Some might tout The Examiner's distribution tactics residents receive the paper whether they want it or not as savvy marketing. Critics call it littering. So I gave the Department of Public Works a holler to find out if tossing papers on sidewalks violates the municipal code.
The short answer is yes. City ordinance prohibits dropping newspapers "upon any sidewalk, street, alley, gutterway, or other public place." True, Examiner delivery grunts manage to fling plenty of copies onto private property. But a tour of any of the paper's victimized, er, targeted neighborhoods will reveal countless copies lying on public walkways. Or swirling above them, depending on the wind.
DPW spokeswoman Christine Falvey says the agency has received "a handful of complaints" about the Examiner's carpet-bombing. The department expressed its concerns in a letter sent to the paper earlier this year, a move that Falvey describes as less a wrist slap than an attempt at "educational outreach."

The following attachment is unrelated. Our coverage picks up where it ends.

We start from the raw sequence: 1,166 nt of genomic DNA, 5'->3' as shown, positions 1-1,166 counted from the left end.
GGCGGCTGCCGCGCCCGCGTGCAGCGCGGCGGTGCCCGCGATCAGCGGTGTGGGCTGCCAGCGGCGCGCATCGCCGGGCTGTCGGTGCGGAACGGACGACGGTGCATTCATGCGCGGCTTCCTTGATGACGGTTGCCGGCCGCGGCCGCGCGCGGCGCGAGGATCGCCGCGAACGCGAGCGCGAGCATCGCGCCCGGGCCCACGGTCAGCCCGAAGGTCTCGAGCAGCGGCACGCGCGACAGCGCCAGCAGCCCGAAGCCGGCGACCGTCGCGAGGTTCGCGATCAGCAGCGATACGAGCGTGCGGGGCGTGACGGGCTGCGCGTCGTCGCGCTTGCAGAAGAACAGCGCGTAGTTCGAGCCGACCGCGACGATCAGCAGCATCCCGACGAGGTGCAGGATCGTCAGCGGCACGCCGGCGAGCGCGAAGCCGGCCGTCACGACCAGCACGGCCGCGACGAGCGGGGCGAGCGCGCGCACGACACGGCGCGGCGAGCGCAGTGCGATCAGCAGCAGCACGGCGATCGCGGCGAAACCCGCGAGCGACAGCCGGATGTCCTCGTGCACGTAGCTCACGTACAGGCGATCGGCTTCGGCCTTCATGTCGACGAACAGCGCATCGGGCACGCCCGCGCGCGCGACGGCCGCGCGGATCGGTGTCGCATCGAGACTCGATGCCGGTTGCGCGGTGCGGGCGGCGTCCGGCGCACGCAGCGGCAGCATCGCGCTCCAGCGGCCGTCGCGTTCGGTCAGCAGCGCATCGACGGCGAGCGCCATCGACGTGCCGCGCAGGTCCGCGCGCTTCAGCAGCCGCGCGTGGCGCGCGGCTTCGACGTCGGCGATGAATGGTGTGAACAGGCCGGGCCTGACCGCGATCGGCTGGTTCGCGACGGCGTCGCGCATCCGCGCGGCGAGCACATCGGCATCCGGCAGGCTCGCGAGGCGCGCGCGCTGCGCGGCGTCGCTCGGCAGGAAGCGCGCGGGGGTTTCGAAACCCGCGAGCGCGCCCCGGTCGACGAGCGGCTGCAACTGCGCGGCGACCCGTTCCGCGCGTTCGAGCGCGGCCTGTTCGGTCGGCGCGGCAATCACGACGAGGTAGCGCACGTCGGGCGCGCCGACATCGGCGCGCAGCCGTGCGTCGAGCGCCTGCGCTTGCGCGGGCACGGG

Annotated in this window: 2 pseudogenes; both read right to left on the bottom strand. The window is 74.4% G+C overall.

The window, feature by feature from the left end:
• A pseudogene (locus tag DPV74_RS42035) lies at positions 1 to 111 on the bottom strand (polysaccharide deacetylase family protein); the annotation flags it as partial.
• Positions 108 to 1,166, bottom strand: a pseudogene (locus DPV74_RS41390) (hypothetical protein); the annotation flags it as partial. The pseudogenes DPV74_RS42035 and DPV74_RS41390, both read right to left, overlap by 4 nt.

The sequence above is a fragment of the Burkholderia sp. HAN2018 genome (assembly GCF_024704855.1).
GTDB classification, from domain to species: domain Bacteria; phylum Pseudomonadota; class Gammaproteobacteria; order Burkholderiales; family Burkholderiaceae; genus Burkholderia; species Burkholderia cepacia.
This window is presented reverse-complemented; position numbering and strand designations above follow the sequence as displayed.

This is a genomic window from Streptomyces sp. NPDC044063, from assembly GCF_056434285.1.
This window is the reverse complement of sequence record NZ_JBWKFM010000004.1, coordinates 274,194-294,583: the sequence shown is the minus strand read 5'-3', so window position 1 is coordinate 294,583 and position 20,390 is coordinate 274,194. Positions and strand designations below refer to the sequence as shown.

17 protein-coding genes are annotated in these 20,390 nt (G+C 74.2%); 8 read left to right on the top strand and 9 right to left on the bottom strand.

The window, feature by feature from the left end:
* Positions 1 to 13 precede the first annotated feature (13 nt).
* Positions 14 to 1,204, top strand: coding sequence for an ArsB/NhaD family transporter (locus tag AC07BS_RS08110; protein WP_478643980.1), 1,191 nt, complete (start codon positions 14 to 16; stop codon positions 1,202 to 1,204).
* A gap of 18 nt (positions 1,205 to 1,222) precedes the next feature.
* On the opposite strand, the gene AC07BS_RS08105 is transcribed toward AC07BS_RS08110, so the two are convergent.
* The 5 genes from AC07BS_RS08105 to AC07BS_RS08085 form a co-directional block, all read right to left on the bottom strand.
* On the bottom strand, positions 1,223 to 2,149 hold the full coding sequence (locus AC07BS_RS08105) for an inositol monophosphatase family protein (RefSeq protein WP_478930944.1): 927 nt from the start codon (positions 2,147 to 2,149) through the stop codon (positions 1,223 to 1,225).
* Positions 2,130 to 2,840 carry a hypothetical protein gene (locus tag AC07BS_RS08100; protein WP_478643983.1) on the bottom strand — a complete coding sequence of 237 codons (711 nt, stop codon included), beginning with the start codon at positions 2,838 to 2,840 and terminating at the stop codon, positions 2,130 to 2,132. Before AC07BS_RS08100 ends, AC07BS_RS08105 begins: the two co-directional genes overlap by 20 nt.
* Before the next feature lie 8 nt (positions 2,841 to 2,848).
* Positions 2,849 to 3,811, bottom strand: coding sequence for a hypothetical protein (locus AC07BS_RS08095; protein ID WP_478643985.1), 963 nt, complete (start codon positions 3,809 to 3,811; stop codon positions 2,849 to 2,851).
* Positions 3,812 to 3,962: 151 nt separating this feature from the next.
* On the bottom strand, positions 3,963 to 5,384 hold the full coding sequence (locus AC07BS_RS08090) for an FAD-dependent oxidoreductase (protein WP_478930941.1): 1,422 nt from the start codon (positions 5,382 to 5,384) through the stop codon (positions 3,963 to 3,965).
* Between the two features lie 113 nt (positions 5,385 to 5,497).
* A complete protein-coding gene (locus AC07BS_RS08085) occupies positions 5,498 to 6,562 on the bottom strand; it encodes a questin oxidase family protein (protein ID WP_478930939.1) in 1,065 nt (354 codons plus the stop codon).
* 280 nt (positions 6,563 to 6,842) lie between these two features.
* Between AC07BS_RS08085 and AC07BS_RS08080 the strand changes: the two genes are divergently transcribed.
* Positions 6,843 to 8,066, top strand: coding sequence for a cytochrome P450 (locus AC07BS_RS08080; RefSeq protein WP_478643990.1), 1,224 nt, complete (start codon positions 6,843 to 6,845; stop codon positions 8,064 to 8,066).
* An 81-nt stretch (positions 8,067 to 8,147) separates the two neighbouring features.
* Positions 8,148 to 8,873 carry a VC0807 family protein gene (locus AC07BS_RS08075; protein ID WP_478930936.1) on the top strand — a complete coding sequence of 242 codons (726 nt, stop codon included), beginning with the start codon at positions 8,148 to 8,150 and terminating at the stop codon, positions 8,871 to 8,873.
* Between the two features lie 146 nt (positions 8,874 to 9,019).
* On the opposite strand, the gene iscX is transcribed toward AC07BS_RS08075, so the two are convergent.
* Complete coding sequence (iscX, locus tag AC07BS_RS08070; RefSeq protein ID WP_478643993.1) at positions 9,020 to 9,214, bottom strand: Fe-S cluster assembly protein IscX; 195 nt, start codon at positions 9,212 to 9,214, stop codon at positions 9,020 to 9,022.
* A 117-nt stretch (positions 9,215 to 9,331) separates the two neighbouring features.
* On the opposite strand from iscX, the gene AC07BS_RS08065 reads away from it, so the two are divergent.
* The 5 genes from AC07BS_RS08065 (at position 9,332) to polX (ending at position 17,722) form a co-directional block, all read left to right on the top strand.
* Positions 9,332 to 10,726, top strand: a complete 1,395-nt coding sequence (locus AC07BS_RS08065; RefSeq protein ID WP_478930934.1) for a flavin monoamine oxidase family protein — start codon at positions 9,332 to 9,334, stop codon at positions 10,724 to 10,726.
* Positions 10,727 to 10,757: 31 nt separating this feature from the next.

Examiner Publisher John Wilcox contends that few people have contacted the paper to grouse about littering, adding that less than 3 percent of its intended recipients have called to refuse delivery. Yet there's an ironic aspect to the paper's chuck-and-run distribution, which also includes home delivery of 58,000 copies on weekdays. Turns out, if you leave the paper on the sidewalk outside your place, you're the one who could wind up with a littering citation. Yup, that's right: For refusing to pick up a paper you don't want, the city can fine you up to $500.
The only good news? Given a lack of enforcement, the chances you'll be cited are even lower than the likelihood of finding someone who actually requests the delivery of the Examiner.